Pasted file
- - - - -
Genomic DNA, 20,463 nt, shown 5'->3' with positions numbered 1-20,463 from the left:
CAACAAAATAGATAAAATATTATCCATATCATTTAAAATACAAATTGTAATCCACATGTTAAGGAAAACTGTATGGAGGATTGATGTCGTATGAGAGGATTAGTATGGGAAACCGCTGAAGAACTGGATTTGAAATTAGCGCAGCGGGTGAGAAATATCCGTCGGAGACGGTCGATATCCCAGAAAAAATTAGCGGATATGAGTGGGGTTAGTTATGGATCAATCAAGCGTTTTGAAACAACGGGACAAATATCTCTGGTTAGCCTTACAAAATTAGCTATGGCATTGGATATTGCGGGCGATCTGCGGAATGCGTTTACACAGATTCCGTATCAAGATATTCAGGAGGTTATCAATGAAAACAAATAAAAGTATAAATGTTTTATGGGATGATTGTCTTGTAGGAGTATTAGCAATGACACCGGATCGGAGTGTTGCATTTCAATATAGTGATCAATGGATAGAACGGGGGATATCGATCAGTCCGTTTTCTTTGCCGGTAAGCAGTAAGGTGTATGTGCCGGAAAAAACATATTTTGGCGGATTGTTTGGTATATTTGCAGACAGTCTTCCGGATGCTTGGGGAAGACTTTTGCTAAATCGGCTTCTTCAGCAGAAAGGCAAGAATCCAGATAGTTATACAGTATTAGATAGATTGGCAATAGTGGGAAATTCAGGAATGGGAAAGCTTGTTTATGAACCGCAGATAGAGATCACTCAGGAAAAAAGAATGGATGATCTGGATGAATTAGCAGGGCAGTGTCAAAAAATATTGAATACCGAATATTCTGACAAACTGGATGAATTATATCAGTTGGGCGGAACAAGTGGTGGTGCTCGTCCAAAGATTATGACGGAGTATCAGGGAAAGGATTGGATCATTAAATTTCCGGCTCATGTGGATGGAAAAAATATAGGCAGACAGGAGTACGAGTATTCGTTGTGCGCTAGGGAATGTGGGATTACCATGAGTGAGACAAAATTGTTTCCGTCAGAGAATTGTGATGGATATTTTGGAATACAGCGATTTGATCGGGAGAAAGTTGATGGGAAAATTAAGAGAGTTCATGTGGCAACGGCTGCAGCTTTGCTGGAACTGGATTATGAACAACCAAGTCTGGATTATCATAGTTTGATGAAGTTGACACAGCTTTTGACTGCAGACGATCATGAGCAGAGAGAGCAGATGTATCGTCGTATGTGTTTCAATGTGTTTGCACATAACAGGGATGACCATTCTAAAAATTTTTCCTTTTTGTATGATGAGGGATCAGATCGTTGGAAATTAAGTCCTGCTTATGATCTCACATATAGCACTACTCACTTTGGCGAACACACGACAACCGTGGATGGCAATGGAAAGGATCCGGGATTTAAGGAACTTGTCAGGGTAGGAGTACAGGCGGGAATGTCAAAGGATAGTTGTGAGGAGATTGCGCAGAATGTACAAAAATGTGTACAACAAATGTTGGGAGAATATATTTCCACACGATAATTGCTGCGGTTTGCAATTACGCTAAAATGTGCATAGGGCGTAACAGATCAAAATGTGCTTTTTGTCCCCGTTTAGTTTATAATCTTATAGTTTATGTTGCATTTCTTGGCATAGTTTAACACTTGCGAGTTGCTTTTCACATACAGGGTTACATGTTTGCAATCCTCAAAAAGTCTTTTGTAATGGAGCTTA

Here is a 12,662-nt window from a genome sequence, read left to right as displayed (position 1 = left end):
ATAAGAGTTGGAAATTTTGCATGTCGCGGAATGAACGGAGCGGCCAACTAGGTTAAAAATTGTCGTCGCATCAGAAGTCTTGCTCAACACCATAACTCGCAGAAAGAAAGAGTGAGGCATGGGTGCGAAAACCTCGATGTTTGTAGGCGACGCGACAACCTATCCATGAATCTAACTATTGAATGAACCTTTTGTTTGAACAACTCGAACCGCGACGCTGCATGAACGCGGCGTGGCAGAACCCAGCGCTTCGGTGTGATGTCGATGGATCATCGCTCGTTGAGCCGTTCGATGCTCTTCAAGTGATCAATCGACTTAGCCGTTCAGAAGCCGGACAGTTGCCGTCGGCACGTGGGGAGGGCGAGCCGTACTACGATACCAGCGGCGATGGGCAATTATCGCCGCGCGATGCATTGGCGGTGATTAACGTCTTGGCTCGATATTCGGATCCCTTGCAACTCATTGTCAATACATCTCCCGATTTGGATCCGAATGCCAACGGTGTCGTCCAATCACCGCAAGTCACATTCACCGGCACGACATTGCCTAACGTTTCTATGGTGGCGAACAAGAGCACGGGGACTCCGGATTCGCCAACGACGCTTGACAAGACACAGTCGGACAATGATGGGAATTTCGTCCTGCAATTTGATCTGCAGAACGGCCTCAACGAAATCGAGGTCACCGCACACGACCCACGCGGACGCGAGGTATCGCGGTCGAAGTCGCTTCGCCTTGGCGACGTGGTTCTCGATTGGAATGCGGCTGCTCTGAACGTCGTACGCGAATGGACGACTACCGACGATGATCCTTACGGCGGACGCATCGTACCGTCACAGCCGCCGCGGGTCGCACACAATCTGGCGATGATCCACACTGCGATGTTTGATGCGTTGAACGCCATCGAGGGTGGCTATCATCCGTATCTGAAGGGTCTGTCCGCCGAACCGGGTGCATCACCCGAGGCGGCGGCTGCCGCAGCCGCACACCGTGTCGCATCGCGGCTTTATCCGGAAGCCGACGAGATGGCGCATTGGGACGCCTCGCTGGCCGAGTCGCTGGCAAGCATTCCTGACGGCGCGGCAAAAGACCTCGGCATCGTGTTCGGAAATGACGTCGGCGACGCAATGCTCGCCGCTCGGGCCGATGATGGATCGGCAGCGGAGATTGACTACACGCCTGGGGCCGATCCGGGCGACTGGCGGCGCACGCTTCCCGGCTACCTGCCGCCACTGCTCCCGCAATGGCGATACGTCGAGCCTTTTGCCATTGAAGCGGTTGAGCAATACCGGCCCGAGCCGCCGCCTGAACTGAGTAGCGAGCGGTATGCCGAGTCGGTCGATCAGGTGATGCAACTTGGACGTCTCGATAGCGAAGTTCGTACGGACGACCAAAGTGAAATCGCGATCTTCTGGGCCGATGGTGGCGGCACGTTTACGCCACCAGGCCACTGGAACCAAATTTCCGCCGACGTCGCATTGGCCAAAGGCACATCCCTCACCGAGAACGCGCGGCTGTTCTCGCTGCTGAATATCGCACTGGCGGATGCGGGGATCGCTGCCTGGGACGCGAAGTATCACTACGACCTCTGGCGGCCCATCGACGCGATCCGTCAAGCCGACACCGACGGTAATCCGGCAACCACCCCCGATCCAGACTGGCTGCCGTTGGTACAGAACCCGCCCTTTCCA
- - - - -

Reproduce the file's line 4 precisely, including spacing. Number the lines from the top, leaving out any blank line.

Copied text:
ATAAGAGTTGGAAATTTTGCATGTCGCGGAATGAACGGAGCGGCCAACTAGGTTAAAAATTGTCGTCGCATCAGAAGTCTTGCTCAACACCATAACTCGCAGAAAGAAAGAGTGAGGCATGGGTGCGAAAACCTCGATGTTTGTAGGCGACGCGACAACCTATCCATGAATCTAACTATTGAATGAACCTTTTGTTTGAACAACTCGAACCGCGACGCTGCATGAACGCGGCGTGGCAGAACCCAGCGCTTCGGTGTGATGTCGATGGATCATCGCTCGTTGAGCCGTTCGATGCTCTTCAAGTGATCAATCGACTTAGCCGTTCAGAAGCCGGACAGTTGCCGTCGGCACGTGGGGAGGGCGAGCCGTACTACGATACCAGCGGCGATGGGCAATTATCGCCGCGCGATGCATTGGCGGTGATTAACGTCTTGGCTCGATATTCGGATCCCTTGCAACTCATTGTCAATACATCTCCCGATTTGGATCCGAATGCCAACGGTGTCGTCCAATCACCGCAAGTCACATTCACCGGCACGACATTGCCTAACGTTTCTATGGTGGCGAACAAGAGCACGGGGACTCCGGATTCGCCAACGACGCTTGACAAGACACAGTCGGACAATGATGGGAATTTCGTCCTGCAATTTGATCTGCAGAACGGCCTCAACGAAATCGAGGTCACCGCACACGACCCACGCGGACGCGAGGTATCGCGGTCGAAGTCGCTTCGCCTTGGCGACGTGGTTCTCGATTGGAATGCGGCTGCTCTGAACGTCGTACGCGAATGGACGACTACCGACGATGATCCTTACGGCGGACGCATCGTACCGTCACAGCCGCCGCGGGTCGCACACAATCTGGCGATGATCCACACTGCGATGTTTGATGCGTTGAACGCCATCGAGGGTGGCTATCATCCGTATCTGAAGGGTCTGTCCGCCGAACCGGGTGCATCACCCGAGGCGGCGGCTGCCGCAGCCGCACACCGTGTCGCATCGCGGCTTTATCCGGAAGCCGACGAGATGGCGCATTGGGACGCCTCGCTGGCCGAGTCGCTGGCAAGCATTCCTGACGGCGCGGCAAAAGACCTCGGCATCGTGTTCGGAAATGACGTCGGCGACGCAATGCTCGCCGCTCGGGCCGATGATGGATCGGCAGCGGAGATTGACTACACGCCTGGGGCCGATCCGGGCGACTGGCGGCGCACGCTTCCCGGCTACCTGCCGCCACTGCTCCCGCAATGGCGATACGTCGAGCCTTTTGCCATTGAAGCGGTTGAGCAATACCGGCCCGAGCCGCCGCCTGAACTGAGTAGCGAGCGGTATGCCGAGTCGGTCGATCAGGTGATGCAACTTGGACGTCTCGATAGCGAAGTTCGTACGGACGACCAAAGTGAAATCGCGATCTTCTGGGCCGATGGTGGCGGCACGTTTACGCCACCAGGCCACTGGAACCAAATTTCCGCCGACGTCGCATTGGCCAAAGGCACATCCCTCACCGAGAACGCGCGGCTGTTCTCGCTGCTGAATATCGCACTGGCGGATGCGGGGATCGCTGCCTGGGACGCGAAGTATCACTACGACCTCTGGCGGCCCATCGACGCGATCCGTCAAGCCGACACCGACGGTAATCCGGCAACCACCCCCGATCCAGACTGGCTGCCGTTGGTACAGAACCCGCCCTTTCCA